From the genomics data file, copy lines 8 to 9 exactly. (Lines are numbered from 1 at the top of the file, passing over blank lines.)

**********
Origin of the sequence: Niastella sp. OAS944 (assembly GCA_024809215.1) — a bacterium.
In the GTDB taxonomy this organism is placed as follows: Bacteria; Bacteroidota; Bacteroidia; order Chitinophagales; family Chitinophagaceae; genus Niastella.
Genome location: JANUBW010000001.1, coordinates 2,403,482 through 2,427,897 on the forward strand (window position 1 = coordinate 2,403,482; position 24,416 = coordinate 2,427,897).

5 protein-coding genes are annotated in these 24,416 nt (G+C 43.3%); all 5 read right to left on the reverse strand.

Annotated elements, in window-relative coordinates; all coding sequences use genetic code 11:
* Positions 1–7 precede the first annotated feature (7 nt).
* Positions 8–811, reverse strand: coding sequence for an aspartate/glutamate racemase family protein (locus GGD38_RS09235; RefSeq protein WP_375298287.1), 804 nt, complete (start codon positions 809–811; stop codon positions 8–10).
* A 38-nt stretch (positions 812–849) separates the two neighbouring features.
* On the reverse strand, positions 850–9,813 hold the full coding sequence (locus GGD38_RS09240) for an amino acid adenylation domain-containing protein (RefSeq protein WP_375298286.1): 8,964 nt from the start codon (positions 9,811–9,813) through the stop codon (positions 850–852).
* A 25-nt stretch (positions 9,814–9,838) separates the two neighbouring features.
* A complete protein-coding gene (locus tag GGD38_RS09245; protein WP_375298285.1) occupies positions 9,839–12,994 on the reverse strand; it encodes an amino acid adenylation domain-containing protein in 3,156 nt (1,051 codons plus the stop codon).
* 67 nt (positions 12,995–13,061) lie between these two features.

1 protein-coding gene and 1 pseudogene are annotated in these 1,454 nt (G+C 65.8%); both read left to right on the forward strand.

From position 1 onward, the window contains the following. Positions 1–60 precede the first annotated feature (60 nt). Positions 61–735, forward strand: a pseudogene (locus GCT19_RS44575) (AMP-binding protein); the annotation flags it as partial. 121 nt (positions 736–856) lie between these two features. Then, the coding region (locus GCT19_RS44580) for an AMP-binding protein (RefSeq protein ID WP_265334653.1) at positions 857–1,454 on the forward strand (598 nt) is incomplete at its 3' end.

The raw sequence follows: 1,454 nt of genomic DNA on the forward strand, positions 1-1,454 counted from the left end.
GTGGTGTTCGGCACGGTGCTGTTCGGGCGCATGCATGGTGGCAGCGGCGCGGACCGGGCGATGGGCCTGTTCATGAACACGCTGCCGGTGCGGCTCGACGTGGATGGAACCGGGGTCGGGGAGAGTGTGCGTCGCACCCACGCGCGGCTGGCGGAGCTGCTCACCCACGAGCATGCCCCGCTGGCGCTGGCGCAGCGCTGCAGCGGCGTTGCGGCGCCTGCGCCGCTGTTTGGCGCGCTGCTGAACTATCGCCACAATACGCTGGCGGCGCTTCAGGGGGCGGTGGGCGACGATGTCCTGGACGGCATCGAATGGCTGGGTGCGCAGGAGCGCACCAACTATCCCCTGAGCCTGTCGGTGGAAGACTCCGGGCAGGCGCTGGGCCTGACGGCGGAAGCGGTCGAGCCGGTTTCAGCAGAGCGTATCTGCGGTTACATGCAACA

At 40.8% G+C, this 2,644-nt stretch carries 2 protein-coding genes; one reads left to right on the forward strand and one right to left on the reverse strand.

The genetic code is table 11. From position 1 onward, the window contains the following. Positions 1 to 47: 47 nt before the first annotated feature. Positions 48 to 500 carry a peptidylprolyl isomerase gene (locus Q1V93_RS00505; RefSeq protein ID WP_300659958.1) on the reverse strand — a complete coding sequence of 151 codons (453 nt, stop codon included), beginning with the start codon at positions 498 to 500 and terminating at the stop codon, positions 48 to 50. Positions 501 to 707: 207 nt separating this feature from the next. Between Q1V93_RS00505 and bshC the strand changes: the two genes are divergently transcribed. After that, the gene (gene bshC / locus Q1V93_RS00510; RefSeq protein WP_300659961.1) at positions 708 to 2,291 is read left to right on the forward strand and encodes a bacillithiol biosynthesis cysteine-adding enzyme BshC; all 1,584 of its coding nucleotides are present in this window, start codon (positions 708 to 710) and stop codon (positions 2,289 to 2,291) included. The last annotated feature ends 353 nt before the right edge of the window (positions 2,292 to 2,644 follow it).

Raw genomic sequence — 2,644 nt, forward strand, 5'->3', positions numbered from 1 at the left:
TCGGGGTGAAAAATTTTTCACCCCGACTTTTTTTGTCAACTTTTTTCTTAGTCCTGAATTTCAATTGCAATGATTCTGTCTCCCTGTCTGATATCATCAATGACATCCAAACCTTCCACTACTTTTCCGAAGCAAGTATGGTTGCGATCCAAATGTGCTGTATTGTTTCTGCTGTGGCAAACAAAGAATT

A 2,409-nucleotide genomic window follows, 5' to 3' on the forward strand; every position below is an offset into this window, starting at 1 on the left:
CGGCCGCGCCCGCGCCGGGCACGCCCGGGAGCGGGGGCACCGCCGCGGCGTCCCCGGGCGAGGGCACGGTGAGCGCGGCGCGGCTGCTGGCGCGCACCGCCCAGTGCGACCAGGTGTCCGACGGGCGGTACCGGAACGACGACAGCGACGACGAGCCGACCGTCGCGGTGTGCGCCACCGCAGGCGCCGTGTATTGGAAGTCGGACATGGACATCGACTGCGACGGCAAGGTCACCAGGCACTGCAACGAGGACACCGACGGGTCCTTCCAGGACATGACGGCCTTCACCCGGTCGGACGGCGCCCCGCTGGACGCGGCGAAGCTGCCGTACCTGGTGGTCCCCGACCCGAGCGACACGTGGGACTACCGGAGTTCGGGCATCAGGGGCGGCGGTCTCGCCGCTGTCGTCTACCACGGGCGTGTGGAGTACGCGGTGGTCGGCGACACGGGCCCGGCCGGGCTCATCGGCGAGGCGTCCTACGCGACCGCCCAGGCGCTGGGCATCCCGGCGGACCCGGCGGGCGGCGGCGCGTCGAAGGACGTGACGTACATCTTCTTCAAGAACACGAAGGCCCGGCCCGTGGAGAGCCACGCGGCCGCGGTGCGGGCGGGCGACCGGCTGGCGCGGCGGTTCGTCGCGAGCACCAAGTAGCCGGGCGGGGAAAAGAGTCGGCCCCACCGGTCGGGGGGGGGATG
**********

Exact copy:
* A 38-nt stretch (positions 812–849) separates the two neighbouring features.
* On the reverse strand, positions 850–9,813 hold the full coding sequence (locus GGD38_RS09240) for an amino acid adenylation domain-containing protein (RefSeq protein WP_375298286.1): 8,964 nt from the start codon (positions 9,811–9,813) through the stop codon (positions 850–852).